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Revisiting the Dying Declaration Exception

life and death; dying declarant must believe death is imminentThe “dying declaration” exception to the hearsay rule just jumped from law school textbooks onto California newspapers: A young woman who was stabbed and bleeding told officers about who had assaulted her shortly before she died, leading to the arrest of two suspects. It’s time to review what’s required to meet this hearsay exception. Continue reading

How to Put Partial Evidence in Complete Context

When evidence presented during direct examination is distorted by being taken out of context, you can counteract that distortion by invoking the rule of completeness. Continue reading

FAQs about Redirect Examination

After the other side has had a chance to cross-examine your witness, you get another bite at the apple—redirect examination. Knowing when and how to do redirect is key. Continue reading

Do You Need an Expert Witness, and If So, What Type?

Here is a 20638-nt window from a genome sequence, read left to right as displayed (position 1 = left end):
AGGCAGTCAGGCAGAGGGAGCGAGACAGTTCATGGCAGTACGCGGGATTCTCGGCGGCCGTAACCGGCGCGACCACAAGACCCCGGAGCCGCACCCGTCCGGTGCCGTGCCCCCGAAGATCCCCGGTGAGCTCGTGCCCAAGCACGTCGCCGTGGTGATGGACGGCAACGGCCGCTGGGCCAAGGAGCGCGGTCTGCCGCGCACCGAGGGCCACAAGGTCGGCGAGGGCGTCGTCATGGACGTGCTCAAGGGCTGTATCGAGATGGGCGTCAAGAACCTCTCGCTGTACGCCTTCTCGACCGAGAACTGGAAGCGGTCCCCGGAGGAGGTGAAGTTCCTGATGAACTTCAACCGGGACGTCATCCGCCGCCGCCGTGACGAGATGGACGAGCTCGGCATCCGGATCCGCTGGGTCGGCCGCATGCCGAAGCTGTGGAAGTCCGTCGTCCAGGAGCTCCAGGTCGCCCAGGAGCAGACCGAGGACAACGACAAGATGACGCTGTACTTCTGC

Retaining an expert witness is expensive and may not be necessary in every case. Don’t try to keep up with the Jones & Jones firm: Just because the other side has an expert or because experts have traditionally been used in similar cases doesn’t mean you need one. And if you decide you do need an expert, make sure it’s the best type for your case. Continue reading

Can Opinion Come In Under the Business-Records Exception?

Here’s a common evidence question: Are opinions admissible when they’re in business records? The answer is generally “yes,” as long as the statement of opinion is in a writing that qualifies otherwise for the business-records exception to the hearsay rule. Continue reading

How to Cross-Examine on Reputation

Try this hypothetical: Opposing counsel has just finished direct examination of a witness who testifies that your adversary has the reputation of being scrupulously honest in all aspects of his life, including business transactions. How can you cross-examine on the nebulous concept of “reputation”? Continue reading

Before You Cross-Examine, Write This Down

“The toughest part of being a trial attorney, whether criminal or civil, is pulling off an excellent cross,” says Toni Messina in her article for Above the Law. So, if you’re a new trial attorney, or it’s been a while, it’s natural to be nervous about an upcoming cross-examination. An excellent way to calm your nerves and set yourself up for success is to write down virtually all of your questions and related information in advance. Here’s what to write. Continue reading

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